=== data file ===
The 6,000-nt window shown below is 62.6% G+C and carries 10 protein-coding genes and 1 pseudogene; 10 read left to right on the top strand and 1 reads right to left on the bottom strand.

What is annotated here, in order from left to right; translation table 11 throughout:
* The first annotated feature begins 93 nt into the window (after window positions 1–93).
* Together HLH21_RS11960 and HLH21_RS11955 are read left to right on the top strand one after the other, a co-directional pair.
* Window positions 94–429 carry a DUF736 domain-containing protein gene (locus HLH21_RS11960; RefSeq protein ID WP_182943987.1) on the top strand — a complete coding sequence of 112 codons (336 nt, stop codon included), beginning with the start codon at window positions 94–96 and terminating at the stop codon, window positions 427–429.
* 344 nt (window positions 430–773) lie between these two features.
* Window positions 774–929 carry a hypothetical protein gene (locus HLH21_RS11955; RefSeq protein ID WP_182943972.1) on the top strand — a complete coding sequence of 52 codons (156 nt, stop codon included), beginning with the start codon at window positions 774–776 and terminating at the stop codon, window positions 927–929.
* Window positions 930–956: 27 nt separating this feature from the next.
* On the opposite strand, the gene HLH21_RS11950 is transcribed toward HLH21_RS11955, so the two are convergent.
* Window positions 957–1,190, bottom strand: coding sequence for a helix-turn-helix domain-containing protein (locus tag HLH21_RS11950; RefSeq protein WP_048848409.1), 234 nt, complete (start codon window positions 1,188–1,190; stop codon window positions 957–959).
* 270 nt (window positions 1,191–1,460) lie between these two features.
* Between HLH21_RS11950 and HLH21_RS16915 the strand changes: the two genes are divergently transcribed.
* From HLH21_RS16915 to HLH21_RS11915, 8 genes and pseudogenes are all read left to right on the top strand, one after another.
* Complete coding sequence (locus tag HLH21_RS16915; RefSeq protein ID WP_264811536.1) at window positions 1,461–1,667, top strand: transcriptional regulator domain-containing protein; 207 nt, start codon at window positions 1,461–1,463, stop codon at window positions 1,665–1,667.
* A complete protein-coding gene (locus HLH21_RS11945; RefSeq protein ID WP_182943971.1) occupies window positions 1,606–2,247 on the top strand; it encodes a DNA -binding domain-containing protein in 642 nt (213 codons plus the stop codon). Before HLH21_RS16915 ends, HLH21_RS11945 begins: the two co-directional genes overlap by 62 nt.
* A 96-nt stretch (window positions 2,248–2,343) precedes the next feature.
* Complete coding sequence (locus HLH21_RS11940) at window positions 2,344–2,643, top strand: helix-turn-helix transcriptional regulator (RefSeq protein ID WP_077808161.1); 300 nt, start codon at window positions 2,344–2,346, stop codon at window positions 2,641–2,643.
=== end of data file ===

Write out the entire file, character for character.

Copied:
The 6,000-nt window shown below is 62.6% G+C and carries 10 protein-coding genes and 1 pseudogene; 10 read left to right on the top strand and 1 reads right to left on the bottom strand.

What is annotated here, in order from left to right; translation table 11 throughout:
* The first annotated feature begins 93 nt into the window (after window positions 1–93).
* Together HLH21_RS11960 and HLH21_RS11955 are read left to right on the top strand one after the other, a co-directional pair.
* Window positions 94–429 carry a DUF736 domain-containing protein gene (locus HLH21_RS11960; RefSeq protein ID WP_182943987.1) on the top strand — a complete coding sequence of 112 codons (336 nt, stop codon included), beginning with the start codon at window positions 94–96 and terminating at the stop codon, window positions 427–429.
* 344 nt (window positions 430–773) lie between these two features.
* Window positions 774–929 carry a hypothetical protein gene (locus HLH21_RS11955; RefSeq protein ID WP_182943972.1) on the top strand — a complete coding sequence of 52 codons (156 nt, stop codon included), beginning with the start codon at window positions 774–776 and terminating at the stop codon, window positions 927–929.
* Window positions 930–956: 27 nt separating this feature from the next.
* On the opposite strand, the gene HLH21_RS11950 is transcribed toward HLH21_RS11955, so the two are convergent.
* Window positions 957–1,190, bottom strand: coding sequence for a helix-turn-helix domain-containing protein (locus tag HLH21_RS11950; RefSeq protein WP_048848409.1), 234 nt, complete (start codon window positions 1,188–1,190; stop codon window positions 957–959).
* 270 nt (window positions 1,191–1,460) lie between these two features.
* Between HLH21_RS11950 and HLH21_RS16915 the strand changes: the two genes are divergently transcribed.
* From HLH21_RS16915 to HLH21_RS11915, 8 genes and pseudogenes are all read left to right on the top strand, one after another.
* Complete coding sequence (locus tag HLH21_RS16915; RefSeq protein ID WP_264811536.1) at window positions 1,461–1,667, top strand: transcriptional regulator domain-containing protein; 207 nt, start codon at window positions 1,461–1,463, stop codon at window positions 1,665–1,667.
* A complete protein-coding gene (locus HLH21_RS11945; RefSeq protein ID WP_182943971.1) occupies window positions 1,606–2,247 on the top strand; it encodes a DNA -binding domain-containing protein in 642 nt (213 codons plus the stop codon). Before HLH21_RS16915 ends, HLH21_RS11945 begins: the two co-directional genes overlap by 62 nt.
* A 96-nt stretch (window positions 2,248–2,343) precedes the next feature.
* Complete coding sequence (locus HLH21_RS11940) at window positions 2,344–2,643, top strand: helix-turn-helix transcriptional regulator (RefSeq protein ID WP_077808161.1); 300 nt, start codon at window positions 2,344–2,346, stop codon at window positions 2,641–2,643.